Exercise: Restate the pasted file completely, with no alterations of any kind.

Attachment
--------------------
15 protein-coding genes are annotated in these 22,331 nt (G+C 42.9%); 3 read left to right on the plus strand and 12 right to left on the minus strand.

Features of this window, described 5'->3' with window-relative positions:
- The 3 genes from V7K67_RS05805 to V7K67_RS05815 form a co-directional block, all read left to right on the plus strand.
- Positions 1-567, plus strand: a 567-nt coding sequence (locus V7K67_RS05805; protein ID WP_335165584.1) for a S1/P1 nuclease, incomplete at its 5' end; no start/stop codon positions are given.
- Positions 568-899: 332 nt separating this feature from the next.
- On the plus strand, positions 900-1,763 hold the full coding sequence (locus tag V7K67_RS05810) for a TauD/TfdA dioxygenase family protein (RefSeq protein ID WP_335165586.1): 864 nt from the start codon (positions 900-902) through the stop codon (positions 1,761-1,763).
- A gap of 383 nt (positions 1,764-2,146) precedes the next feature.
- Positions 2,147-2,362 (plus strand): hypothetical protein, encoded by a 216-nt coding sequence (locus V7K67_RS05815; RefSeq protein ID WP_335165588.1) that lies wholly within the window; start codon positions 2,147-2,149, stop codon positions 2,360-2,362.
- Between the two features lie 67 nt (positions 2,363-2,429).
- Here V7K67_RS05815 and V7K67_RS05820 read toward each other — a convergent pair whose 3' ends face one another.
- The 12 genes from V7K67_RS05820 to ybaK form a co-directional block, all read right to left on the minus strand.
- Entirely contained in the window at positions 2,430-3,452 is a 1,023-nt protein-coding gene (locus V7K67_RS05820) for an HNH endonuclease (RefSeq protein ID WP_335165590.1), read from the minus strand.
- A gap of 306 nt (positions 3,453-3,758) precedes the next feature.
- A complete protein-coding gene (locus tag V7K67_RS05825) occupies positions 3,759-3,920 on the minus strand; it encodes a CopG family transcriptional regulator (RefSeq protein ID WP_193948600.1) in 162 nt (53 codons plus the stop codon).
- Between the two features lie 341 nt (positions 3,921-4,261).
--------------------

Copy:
15 protein-coding genes are annotated in these 22,331 nt (G+C 42.9%); 3 read left to right on the plus strand and 12 right to left on the minus strand.

Features of this window, described 5'->3' with window-relative positions:
- The 3 genes from V7K67_RS05805 to V7K67_RS05815 form a co-directional block, all read left to right on the plus strand.
- Positions 1-567, plus strand: a 567-nt coding sequence (locus V7K67_RS05805; protein ID WP_335165584.1) for a S1/P1 nuclease, incomplete at its 5' end; no start/stop codon positions are given.
- Positions 568-899: 332 nt separating this feature from the next.
- On the plus strand, positions 900-1,763 hold the full coding sequence (locus tag V7K67_RS05810) for a TauD/TfdA dioxygenase family protein (RefSeq protein ID WP_335165586.1): 864 nt from the start codon (positions 900-902) through the stop codon (positions 1,761-1,763).
- A gap of 383 nt (positions 1,764-2,146) precedes the next feature.
- Positions 2,147-2,362 (plus strand): hypothetical protein, encoded by a 216-nt coding sequence (locus V7K67_RS05815; RefSeq protein ID WP_335165588.1) that lies wholly within the window; start codon positions 2,147-2,149, stop codon positions 2,360-2,362.
- Between the two features lie 67 nt (positions 2,363-2,429).
- Here V7K67_RS05815 and V7K67_RS05820 read toward each other — a convergent pair whose 3' ends face one another.
- The 12 genes from V7K67_RS05820 to ybaK form a co-directional block, all read right to left on the minus strand.
- Entirely contained in the window at positions 2,430-3,452 is a 1,023-nt protein-coding gene (locus V7K67_RS05820) for an HNH endonuclease (RefSeq protein ID WP_335165590.1), read from the minus strand.
- A gap of 306 nt (positions 3,453-3,758) precedes the next feature.
- A complete protein-coding gene (locus tag V7K67_RS05825) occupies positions 3,759-3,920 on the minus strand; it encodes a CopG family transcriptional regulator (RefSeq protein ID WP_193948600.1) in 162 nt (53 codons plus the stop codon).
- Between the two features lie 341 nt (positions 3,921-4,261).